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Common CV mistakes and how to avoid them

cv blundersLots of good candidates miss out on an interview because of minor errors on their CV. Don't be one of them.

Some surveys suggest that the majority of CVs contain spelling and grammar errors. A missing comma is all it takes to ruin your chances. One candidate, who listed her interests as “cooking dogs and interesting people,” found out the hard way.

There are plenty of opportunities to make mistakes, from formatting to facts - but a bit of care and attention can help you to avoid them.

Common CV mistakes

  • Too long: Employers don't have time to read long CVs. Make yours as short as you can - no more than two pages - and try to get the key information into the top third of the first page.
  • Spelling and grammar errors: Even a small mistake makes it look like you lack attention to detail.
  • Inaccurate information: Even if an employer doesn't notice inaccurate information when looking at your CV, it's likely to come up at interview, so make sure everything's correct.
  • Exaggeration: It's tempting to try to build up your skills, but employers can see through it. If you're applying for your first job and your CV says you're an expert in the field, they won't be convinced.
  • Missing contact information: Your CV should include your address, email address and phone number - accurately. Employers can't reach you to offer an interview without them!
  • Wrong file format: If you're emailing your CV, check to see if the job advert specifies what format to use. If not, .doc, PDF or RTF are the best choices. You could submit in two different formats to make sure that one will work.
  • Including a picture: This is common in some countries but not the UK, and could make it look like you don't know what you're doing.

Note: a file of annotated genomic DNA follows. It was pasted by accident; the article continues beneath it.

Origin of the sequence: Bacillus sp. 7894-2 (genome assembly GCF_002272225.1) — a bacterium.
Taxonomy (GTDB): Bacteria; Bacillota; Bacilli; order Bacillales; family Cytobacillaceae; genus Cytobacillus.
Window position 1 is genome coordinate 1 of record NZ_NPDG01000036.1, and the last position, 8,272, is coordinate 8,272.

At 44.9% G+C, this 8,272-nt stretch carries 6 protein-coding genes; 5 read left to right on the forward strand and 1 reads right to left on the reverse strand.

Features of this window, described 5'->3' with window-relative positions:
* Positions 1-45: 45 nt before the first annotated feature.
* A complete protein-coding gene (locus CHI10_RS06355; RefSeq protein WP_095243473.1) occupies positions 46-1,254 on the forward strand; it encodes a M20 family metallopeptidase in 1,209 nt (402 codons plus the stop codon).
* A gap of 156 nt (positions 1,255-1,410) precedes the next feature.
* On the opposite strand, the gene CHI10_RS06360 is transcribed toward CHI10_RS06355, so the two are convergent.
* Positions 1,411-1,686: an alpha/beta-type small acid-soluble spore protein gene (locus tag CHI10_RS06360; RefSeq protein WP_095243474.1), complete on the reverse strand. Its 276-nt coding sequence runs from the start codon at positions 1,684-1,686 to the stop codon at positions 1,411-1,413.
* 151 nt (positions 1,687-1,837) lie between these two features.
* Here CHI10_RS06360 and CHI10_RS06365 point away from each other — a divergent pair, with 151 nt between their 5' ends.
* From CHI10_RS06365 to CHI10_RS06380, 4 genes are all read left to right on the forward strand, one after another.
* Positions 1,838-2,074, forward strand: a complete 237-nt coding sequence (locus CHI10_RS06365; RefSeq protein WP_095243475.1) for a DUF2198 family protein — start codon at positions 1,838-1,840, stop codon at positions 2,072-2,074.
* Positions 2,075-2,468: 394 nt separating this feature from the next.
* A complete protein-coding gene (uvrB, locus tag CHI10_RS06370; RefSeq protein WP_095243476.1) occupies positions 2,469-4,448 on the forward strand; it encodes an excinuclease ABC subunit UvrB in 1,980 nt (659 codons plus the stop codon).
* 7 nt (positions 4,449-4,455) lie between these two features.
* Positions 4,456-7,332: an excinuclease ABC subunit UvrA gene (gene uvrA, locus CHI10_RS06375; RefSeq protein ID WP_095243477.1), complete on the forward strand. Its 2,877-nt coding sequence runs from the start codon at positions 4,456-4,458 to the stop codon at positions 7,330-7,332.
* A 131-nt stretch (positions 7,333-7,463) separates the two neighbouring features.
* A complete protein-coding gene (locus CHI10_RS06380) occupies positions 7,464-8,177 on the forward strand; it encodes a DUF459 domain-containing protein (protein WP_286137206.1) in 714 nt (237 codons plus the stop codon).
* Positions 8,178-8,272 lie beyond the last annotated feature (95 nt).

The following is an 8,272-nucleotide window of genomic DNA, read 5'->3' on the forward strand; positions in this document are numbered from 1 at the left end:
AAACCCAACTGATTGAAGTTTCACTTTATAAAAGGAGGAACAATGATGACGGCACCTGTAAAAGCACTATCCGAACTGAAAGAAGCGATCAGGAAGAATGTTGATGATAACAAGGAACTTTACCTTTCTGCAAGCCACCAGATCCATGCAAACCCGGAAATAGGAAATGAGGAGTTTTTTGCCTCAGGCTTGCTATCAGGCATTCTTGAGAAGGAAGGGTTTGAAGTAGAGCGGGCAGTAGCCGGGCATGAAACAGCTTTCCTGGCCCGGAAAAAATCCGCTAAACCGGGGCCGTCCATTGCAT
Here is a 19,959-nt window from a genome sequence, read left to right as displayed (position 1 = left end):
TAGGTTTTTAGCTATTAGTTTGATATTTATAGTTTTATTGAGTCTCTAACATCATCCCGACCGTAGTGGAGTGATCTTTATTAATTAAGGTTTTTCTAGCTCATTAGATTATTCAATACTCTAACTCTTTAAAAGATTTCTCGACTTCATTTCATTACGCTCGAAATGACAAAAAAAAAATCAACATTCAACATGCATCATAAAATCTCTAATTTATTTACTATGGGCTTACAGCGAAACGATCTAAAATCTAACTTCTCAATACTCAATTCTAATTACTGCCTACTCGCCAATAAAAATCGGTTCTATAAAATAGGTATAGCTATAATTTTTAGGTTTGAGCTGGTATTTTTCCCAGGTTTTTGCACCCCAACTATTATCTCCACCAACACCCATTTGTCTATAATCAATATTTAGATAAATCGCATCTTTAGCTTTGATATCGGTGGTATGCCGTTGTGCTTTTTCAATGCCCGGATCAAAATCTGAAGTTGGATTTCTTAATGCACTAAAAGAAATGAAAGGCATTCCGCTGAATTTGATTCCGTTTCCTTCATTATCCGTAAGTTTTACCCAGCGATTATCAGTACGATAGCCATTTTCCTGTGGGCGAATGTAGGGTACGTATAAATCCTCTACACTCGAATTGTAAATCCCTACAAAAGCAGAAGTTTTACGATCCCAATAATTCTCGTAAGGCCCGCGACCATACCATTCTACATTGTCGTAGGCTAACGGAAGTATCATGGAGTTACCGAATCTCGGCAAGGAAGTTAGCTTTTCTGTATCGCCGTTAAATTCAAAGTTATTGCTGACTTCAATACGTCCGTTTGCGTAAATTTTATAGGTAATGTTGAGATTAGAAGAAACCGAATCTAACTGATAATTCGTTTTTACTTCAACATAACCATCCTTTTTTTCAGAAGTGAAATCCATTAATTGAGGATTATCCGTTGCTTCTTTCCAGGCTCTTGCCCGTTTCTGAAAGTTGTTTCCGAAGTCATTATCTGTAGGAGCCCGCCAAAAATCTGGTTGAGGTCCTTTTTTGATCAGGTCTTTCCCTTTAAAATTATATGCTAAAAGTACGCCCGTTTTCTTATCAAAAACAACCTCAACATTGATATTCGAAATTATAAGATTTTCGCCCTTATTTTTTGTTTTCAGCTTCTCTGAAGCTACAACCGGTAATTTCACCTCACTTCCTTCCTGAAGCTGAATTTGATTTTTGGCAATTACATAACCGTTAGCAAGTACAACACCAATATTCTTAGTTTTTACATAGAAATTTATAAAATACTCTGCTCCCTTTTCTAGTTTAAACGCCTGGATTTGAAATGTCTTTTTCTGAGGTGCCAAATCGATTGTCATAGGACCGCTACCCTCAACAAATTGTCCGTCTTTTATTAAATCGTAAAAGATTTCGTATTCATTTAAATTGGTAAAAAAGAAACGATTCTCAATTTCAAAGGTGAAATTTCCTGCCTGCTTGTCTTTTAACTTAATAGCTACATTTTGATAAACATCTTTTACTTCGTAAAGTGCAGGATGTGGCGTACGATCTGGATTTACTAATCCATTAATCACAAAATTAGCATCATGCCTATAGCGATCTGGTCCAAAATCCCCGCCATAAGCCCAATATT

• Bad file names: An employer who receives 100 CVs called 'CV.doc' will be at least a little bit pleased to see one called 'John Smith CV.doc'
  • Not sending it: It's easy and embarrassing to forget to attach your CV to an email.

How to avoid CV mistakes

It’s scary to think that one typo could mean the difference between your dream job and your worst nightmare. Follow these three golden rules to put your CV on the ‘yes’ pile.

  • Use a spell check...: Every computer has one, so make the most of it!
  • ...but don't rely on it: Remember that spell checkers won't notice if you write 'their' instead of 'there', and won't spot a mistake in your email address.
  • Read your CV more than once: You might have spent ages on it, but it’s worth leaving it a bit longer. Save the file, go and do something else, then come back later and re-read it with fresh eyes.
  • Ask a friend: Other people will pick up on mistakes that you may not have spotted. Get someone else to read your CV, and give you their honest opinion.
  • BCC yourself: If you email your CV in, BCC yourself. That way if there's anything wrong with the email or attachments you'll spot it quickly and can correct it.
  • Attach the CV first: If you email in your application, attach the CV before you even enter the email address. That way you can't send the application without the attachment by mistake.

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